Newspaper Page Text
THE TIMES, SUNDAY, AUQUST ll, 1895v
1 METS FLOIEBS
Mrs. Cleveland Prefers the Mod
est Little Pansy.
CHOIOE OF CABINET LADIES
Mrs. IJiShell Loves IIjo Kose MrH.
Smith Admires ilieBloonis ottlio
South aiWsUerbort'rMasiiolla Fad.
Mr-H. Brlco Favors tho American
Beauty Costly Decorations.
"Pansy for roniembrance."
"Who will not remember the lady ot the
"White House -when fcpeaking other favorite
flower! Taken from her home in a quiet
country town, and elevated to her proud po
BiUon ot first lady ot the land, the girlish
wife of the President ot the United States
has -won the admiration of the whole -world
by her quiet dignity, "which has preserved
Intact the sacredncis of her home.
The pansy, Mrs. Cleveland's favorite
flower, has seemed emblematic of herself.
Beautiful in its varied charms, yet so lowly
and seeming to shrink from the vulgarity
Mrs Cleveland has chosen well her favor
ite flower It Is quiet, unobtrusive, flour
ishes best in sheltered places, and needs
loving care to perfect Its charms. Favorito
onc loves for its own Mveet characteristics,
yet its day is so short-lived, like an unap
preciated genius. It struggled for 3 ears
for recognition, then its purity and fragrance
won itplace despite its lowly origin.
However great the love many may bear
the tiny fragrant bloss-om, it must remain
sacred for personal adornment; for house
hold purposes it would be lost
Mrs Linden Kent, who afterward became
the wife of Justice White, displayed most
pointedly her love for the violet. "When her
engagement to Justice "White was firt being
guessed by her numerous friends Mrs. Kent
was still wearing shadowy weeds. Every
evening she drove to the Capitol for the
Juutire, the only relief to her bomber garb be
ing a huge bunch of purple or white violets,
and the Judge, it was often noticed, before
reaching her home, was similarly decorated,
though on a smaller scale.
THE DAINTY VIOLET.
As a table decoration the violet admits
ot no dlsplny that adds to the table effects,
yet the first luncheon Mrs. Kent gave in
honor of her fiance, to which but few of her
most intimate friends were invited, the
table was daintily decorated with lilies
or the valley, violets, and maidenhair fern.
The broad ribbons wero of exquisitely
dainty shades of violets.
Mrs BlSbell is accredited with prefer
ring the meteor rose, a dark blood-red rose,
with deepvelvety petals. Itisanewvnrlety
of red, and when it cannot be obtained the
La France is substituted.
Mrs Blksell is a large, handsome woman,
accomplished and cultivated, with broad
news, and her favorite flower is in keeping
with her character.
Mrs Hoke Smith Is intensely Southern
in her whole nature She loves her home,
the loves the South, she loves Us traditions,
and she loves Us flowers At the first
Cabinet dinner given by her the decorations
are described as beautiful and unique in
the extreme. Camellas, a purely Georgia,
exotic, were expressed to her from her old
home These flowers are very beautiful,
but extremely stiff and do not readily
lend themselves to the artist's fancies.
However, from the center of the ceiling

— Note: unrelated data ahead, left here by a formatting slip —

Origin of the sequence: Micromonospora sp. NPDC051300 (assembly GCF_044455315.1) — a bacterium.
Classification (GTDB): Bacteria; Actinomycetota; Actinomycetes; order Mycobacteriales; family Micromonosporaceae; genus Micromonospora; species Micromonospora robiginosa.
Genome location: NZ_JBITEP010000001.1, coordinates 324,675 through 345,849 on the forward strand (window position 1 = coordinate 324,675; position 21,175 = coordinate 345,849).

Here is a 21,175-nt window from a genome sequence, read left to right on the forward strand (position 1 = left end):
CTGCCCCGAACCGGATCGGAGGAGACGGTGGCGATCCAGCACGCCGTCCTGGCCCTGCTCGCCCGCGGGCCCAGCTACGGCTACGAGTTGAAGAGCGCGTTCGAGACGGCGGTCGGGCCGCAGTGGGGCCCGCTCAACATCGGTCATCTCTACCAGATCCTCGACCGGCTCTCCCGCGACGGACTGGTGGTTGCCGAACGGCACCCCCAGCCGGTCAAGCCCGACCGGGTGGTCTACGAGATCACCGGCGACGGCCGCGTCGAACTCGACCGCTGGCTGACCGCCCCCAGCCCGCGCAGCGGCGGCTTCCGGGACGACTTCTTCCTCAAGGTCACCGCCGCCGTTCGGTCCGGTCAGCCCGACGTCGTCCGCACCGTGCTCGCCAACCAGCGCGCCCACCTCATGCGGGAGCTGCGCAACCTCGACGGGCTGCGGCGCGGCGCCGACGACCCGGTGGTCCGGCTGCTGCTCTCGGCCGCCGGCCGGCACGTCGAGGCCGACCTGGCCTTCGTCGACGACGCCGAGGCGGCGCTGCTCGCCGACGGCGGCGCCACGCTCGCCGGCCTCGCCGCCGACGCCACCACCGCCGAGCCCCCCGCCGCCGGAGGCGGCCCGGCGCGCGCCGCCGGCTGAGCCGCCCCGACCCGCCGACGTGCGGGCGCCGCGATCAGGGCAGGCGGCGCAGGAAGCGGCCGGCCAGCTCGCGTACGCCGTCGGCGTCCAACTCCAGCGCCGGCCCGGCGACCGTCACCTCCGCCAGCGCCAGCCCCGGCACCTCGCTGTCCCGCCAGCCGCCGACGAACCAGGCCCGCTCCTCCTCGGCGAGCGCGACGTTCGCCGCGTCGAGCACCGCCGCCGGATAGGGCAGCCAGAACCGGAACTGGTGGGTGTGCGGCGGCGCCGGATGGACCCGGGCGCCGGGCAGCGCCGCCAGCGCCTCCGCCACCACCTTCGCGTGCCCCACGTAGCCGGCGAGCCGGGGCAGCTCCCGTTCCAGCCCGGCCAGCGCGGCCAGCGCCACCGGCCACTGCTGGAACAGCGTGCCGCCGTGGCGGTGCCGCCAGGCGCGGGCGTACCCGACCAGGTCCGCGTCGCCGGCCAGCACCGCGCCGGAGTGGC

to the outer walls, long feathery sprays of
Oiparagus vine were festooned, forming a
lanopy, into which was interwoven the
flower of the South. Each guest'splace was
tncircled by a crescent, the points coming
lo the edge of the table, and being two
leet from point to point gave ample room.
From the points at the edge of the table
fell long ends of pale green ana white rib
bons. The crescents were made of wire
and were about three Inches wide at tho
broadest point. They were filled with
llllies of the valley and dainty white flow
ers, and the circular space Inclosed al
lowed plenty of room for the plate, glasses
and other adjuncts of a dinner party.
There were alternate squares and dia
mond pieces filled with lillies of the
valley ferns and mignonette. The center
piece, a tall epergne of silver, is an heirloom
and was similarly decorated. It is tall
enough to avoid obstructing the view from
one to the other side of the table.
Mrs. Smith uses white flowers almost
exclusively, although at times she has a
little pink or yellow.
FAVORITE OF MRS. BRICE.
Mrs. Brlce favors American Beauty "roses,
but loves novelty and change. At one
luncheon last winter the rarest purple
orchids, representing a small fortune, dec
orated the table and hung from odd niches
In the walls.
Miss Herbert loves southern flowers and
carried her fad to the extreme last whiter.
Bho wanted magnolias, which could not
be procured so far away from her southern
home. To Indulge the whim she sought
an expert and had a quantity executed In
wax. Tho decorator was In despair, every
touch mutilated the frail conceptions, and
the effect was stiff and disappointing.
Outside of her preference for the mag
nolia, Miss Herbert fancies brigbtrcolored
flowers, that act as a foil to her own dainty
Mrs. John II. MoLean prefers the large
Kalserine, or Victoria Augusta rote. This
it a new variety of creamy white rose, and
thestems can be obtained nearly a yard long.
It Is the most perfect and beautiful rose
known "When Mrs. McLean wishes to
vary the decorations of her entertainments
he selects the American Beauty, and likes
She also possesses a keen admiration for
palm's, and is a lover of wild flowers, using
them in preference to anything else when
they can be procured. Fruit tree blos
soms are a fad with her.
Mrs. Baker, of Connecticut avenue, pre
fers the American Beauty or the deep red
Mrs Hazeu loves roses of any kind, and
raries the color according to the decora
tions of the tableTbr the gowns she intends
wearing at any particular fete. In the
tpring she affects wild flowers and fruit
tree blossoms, to which are added the
Harden almond blossom and St. Peter's
Mrs. Grail Parke always uses La France
roses and maidenhair fern. In the spring
the particularly admires Jonquils.
Mrs Judge Cox uses the Marechal Neil
rose at all times in preference to any other
Cowers, and the table decorations are
tenerally Jn hemionlzing tones of cream,